Take Five: Special Piano Edition, with Craig Taborn, Kevin Hays, Aruán Ortiz and More
Sometimes a theme emerges by chance, revealing itself in the moment. That’s true of this week’s installment of Take Five, featuring new music by a range of smart and searching pianists. A couple of these tracks are from brand-new albums, and a couple are from albums due later in the year. Each is an illustration of deep focus and alert chemistry, along with first-rate pianism.
Craig Taborn, “New Glory”
Craig Taborn has earned his reputation for dynamic introspection at the piano, along with an exceptionally fluent technique — meaning not only the mechanics of the keyboard but also the more furtive language of frequency, overtone and decay. His riveting new album, Daylight Ghosts, is the latest in a recent run of can’t-miss Taborn releases on ECM, and will probably be among the year’s best. It’s very much a band record, featuring several longtime associates: Chris Speed on tenor saxophone and clarinet, Chris Lightcap on bass, David King on drums. (They all appear this Tuesday through Sunday at the Village Vanguard.) To a man, these are musicians on board with Taborn’s revelatory yet unhurried agenda, which plays out at times with all the subtlety of a creeping shadow. But they also share a knack for making intricate maneuvers feel unlabored, as this deftly contrapuntal track, “New Glory,” so handily illustrates.
Glenn Zaleski, “Table Talk”
Glenn Zaleski is a young pianist of taste, restraint and expressive daring, vetted by astute bandleaders like Ravi Coltrane. And on Fellowship, his smart new album, Zaleski makes his most fully realized statement as a composer. The album opens with “Table Talk,” a postbop peekaboo feint of the sort that inevitably calls Herbie Hancock to mind. But Zaleski’s path through the tune isn’t beholden to that point of reference— and as you’ll see in this live clip from Smalls, his interplay with bassist Dezron Douglas and drummer Craig Weinrib has its own metabolic character. The next time you hear someone complaining about the absence of swing on millennial bandstands, go ahead and call up this tune as a counterargument.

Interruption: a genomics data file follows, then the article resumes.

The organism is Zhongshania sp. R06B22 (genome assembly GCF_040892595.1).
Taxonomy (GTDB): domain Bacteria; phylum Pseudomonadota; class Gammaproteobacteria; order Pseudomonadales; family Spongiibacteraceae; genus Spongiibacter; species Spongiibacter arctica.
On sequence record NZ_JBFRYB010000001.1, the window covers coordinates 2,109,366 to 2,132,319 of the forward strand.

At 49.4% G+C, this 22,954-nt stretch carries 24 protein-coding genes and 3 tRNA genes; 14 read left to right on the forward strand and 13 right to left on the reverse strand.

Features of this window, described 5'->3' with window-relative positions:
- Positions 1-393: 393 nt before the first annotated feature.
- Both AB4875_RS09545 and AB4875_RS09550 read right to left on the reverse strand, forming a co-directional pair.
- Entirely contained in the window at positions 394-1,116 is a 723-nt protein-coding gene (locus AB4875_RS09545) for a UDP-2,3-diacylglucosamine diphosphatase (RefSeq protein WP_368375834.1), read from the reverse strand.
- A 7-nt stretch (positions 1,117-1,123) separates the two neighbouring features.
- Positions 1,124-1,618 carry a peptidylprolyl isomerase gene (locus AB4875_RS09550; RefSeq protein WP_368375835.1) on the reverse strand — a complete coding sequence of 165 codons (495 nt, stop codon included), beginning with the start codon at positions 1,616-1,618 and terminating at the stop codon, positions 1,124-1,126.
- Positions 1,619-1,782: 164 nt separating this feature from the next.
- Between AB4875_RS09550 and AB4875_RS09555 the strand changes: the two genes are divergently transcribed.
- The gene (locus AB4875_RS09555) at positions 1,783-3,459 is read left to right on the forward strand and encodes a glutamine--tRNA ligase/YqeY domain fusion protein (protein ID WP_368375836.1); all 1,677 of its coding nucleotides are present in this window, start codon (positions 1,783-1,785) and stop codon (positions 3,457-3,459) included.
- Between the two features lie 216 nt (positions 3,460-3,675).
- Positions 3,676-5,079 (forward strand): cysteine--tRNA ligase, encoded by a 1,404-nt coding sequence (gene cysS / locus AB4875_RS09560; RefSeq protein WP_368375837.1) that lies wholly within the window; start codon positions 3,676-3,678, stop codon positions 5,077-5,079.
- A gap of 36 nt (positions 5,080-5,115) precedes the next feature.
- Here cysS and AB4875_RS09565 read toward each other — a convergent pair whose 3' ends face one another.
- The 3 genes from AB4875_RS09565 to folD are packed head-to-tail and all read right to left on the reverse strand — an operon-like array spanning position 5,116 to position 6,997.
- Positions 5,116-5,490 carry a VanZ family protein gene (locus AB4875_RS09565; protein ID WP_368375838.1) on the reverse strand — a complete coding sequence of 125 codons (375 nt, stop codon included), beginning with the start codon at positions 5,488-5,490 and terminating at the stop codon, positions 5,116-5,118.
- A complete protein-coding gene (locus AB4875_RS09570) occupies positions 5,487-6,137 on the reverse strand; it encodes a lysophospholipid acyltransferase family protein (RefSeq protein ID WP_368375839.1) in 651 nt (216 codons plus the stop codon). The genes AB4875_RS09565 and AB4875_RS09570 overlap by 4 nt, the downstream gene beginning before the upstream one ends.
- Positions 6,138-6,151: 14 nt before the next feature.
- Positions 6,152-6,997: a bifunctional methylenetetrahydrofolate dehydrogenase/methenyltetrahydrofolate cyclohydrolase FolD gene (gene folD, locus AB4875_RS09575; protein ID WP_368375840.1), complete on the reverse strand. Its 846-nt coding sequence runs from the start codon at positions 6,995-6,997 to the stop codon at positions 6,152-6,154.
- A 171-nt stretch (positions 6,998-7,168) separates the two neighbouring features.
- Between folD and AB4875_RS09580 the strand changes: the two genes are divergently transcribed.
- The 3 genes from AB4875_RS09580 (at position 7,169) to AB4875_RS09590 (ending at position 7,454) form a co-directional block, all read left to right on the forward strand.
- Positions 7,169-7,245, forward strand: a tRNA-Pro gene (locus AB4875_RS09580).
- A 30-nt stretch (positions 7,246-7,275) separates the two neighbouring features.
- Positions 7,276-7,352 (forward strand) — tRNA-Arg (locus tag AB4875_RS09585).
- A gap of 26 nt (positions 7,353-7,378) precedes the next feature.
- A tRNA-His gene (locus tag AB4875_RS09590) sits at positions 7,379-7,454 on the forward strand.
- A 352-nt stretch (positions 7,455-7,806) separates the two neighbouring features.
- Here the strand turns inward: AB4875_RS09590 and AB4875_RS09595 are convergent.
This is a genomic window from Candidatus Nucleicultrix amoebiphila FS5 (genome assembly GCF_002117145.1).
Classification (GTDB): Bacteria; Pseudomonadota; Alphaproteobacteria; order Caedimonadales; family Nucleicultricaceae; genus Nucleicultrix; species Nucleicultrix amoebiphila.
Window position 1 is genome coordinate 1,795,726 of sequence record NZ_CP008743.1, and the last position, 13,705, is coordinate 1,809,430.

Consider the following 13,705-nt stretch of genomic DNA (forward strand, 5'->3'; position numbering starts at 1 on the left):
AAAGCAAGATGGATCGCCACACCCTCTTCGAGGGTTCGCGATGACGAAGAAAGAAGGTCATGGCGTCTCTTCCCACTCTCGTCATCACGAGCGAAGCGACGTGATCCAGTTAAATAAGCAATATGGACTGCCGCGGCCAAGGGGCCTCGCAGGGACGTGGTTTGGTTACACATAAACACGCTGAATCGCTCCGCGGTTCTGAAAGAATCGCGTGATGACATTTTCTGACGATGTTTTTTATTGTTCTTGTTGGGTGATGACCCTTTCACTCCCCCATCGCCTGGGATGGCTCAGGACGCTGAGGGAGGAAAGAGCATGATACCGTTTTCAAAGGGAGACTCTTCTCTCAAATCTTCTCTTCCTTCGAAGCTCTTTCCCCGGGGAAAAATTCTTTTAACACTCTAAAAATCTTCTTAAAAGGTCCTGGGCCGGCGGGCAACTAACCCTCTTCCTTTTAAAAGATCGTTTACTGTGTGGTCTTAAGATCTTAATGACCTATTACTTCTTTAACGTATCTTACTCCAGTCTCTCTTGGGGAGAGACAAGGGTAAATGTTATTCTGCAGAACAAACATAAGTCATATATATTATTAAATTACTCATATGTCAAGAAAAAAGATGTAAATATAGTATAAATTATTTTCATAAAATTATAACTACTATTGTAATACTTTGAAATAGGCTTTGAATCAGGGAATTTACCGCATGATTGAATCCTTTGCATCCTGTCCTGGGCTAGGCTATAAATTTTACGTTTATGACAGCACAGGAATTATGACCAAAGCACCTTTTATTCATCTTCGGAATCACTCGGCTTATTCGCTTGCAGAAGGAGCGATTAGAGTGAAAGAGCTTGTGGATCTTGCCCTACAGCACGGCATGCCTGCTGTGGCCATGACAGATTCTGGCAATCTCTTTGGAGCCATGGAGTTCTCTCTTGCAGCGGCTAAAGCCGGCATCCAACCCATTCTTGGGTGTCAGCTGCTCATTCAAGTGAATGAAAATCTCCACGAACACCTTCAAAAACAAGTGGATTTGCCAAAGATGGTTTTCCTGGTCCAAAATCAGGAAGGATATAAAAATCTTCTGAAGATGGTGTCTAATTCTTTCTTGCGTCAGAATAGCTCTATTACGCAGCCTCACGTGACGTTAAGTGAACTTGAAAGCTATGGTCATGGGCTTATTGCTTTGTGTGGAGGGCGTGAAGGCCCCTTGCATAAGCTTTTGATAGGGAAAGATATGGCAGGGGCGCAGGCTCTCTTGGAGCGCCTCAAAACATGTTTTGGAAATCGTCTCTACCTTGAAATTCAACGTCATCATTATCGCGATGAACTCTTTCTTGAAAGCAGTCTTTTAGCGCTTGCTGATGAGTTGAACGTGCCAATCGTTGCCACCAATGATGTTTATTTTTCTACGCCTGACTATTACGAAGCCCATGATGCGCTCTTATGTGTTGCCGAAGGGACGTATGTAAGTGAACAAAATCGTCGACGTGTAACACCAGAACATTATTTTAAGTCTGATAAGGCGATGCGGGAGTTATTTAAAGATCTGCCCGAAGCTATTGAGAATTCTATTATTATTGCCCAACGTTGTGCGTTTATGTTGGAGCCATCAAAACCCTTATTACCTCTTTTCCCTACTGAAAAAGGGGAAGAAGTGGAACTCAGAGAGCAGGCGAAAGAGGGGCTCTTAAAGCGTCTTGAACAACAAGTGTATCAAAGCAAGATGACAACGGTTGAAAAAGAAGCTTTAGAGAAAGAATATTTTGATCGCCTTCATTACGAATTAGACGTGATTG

Kevin Hays and Lionel Loueke, “Twins”
Kevin Hays, the pianist, and Lionel Loueke, the guitarist, hail from different coordinates but meet on terra firma: they’re both playful, intuitive improvisers with a healthy commitment to melody. Hope is their forthcoming duo album, available in April as part of the new batch of subscription vinyl-only releases on Newvelle Records. This in-the-studio footage finds them recording a Loueke composition called “Twins,” which has the drift and lilt of a welcome spring breeze. Loueke’s vocals and fingerpicked acoustic guitar are unmistakable, and Hays delivers both an understated accompaniment and a tart, agile solo. This is a partnership with obvious potential, and another reason to give Newvelle’s slate of new releases — by bassists Rufus Reid, John Patitucci and Chris Tordini, among others — a closer look.
Carmen Staaf, “Day Dream”
The buoyant intricacies in Carmen Staaf’s arrangement of “Day Dream,” by Duke Ellington and Billy Strayhorn, feel like a reflection of their arranger. There’s certainly a personal touch in the way that Staaf, who recently served a stint in the Thelonious Monk Institute of Jazz Performance Ensemble, brightens and syncopates the song. It begins with a tendril of piano and vocals — Nicole Zuraitis is the singer — before drums and bass kick in. There are some clever modifications of the form, in both rhythmic and harmonic terms, and Staaf’s assertive solo, which begins after the two-minute mark, has a bluesy undertone. What follows is a Dave Ballou statement on flugelhorn, before Zuraitis brings the arrangement home. “Day Dream” is the title track of Staaf’s standards album, due later this year; in the meantime, she’ll be at the Cornelia Street Café on Tuesday, leading a trio with Jorge Roeder on bass and Colin Stranahan on drums.
Aruán Ortiz, Marika Hughes, Darius Jones, "Untitled"
The Cuban pianist Aruán Ortiz has more than a passing interest in the avant-garde: consult his excellent recent album, Hidden Voices, which brings elastic energies to the acoustic trio format. For a deeper dive into abstraction, set aside some time for this video footage, from a performance at the Clemente Soto Valez Cultural Center early this year. Ortiz is improvising with alto saxophonist Darius Jones and cellist Marika Hughes, in a mode that shifts unpredictably from the elegiac to the ecstatic and back. He’s playing an upright piano, but he extracts a broad range of sound from the instrument, often in deep sonic dialog with his partners. Don’t miss the minute-long piano solo that takes hold at 16:00, or the way that Ortiz breaks what feels like a valedictory silence, about a half-hour in. There are passages of eerie calm and searching consensus in this 40-minute set, which was presented by Arts For Art under the banner “Justice is Compassion / Not a Police State.” If that declaration throws this music in a provocative light, that’s the desired effect, and probably essential: it seems doubtful that these musicians would have reached this outcome without the urgency they feel so compelled to express.